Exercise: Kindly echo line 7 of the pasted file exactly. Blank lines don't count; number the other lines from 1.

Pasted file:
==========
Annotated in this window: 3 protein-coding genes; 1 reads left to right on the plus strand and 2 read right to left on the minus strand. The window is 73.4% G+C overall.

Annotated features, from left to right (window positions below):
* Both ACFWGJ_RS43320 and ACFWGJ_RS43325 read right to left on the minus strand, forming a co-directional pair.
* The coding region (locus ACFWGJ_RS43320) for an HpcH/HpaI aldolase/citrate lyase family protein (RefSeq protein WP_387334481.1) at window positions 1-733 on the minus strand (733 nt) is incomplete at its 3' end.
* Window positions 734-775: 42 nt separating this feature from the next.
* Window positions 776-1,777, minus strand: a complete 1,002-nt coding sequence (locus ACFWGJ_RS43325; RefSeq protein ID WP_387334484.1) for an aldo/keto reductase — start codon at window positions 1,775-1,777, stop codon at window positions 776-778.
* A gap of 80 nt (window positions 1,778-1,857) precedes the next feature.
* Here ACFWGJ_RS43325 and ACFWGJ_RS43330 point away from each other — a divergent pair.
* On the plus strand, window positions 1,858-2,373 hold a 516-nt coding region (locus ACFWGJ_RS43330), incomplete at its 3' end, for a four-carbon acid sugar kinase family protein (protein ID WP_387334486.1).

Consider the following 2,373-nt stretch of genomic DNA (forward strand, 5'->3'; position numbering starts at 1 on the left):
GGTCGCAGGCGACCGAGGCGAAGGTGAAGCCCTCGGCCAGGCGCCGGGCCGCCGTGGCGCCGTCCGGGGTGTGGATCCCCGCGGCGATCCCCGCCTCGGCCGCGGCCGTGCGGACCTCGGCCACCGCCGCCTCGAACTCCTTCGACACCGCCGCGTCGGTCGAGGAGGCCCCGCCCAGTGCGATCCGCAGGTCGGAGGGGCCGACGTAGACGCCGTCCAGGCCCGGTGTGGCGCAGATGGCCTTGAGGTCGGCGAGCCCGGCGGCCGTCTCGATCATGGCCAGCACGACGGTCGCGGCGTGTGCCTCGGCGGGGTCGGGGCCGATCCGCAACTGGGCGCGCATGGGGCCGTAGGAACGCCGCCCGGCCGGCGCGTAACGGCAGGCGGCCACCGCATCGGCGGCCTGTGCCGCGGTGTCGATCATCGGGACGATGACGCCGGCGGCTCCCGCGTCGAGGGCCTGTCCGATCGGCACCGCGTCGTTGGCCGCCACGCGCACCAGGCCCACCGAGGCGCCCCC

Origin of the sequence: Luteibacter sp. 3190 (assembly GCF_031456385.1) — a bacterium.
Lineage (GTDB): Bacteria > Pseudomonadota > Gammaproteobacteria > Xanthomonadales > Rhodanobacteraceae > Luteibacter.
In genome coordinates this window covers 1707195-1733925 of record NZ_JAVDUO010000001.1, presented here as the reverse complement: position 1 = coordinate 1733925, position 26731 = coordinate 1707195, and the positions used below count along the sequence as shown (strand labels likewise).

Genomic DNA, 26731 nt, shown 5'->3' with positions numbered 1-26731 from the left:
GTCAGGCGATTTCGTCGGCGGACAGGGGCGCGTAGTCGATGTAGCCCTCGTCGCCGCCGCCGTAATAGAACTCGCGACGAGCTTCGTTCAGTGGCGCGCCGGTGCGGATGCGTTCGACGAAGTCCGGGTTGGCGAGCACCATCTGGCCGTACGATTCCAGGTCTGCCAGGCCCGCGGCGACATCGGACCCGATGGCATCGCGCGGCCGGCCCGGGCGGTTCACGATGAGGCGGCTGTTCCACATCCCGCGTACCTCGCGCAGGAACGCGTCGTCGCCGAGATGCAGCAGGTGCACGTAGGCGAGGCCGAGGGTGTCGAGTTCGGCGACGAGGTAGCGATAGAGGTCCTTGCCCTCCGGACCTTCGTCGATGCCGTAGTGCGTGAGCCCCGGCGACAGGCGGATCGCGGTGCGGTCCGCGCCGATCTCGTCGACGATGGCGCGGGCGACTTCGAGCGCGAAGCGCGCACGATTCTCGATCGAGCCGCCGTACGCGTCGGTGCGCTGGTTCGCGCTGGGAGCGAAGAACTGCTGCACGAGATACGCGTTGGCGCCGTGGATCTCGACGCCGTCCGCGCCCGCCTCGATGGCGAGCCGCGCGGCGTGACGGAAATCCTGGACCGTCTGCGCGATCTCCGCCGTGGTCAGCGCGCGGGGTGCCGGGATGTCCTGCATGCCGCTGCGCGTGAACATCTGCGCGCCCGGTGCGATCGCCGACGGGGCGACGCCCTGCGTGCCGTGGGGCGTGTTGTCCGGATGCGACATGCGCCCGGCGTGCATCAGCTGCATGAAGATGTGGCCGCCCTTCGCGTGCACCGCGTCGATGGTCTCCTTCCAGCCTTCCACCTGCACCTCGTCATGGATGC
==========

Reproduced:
* A gap of 80 nt (window positions 1,778-1,857) precedes the next feature.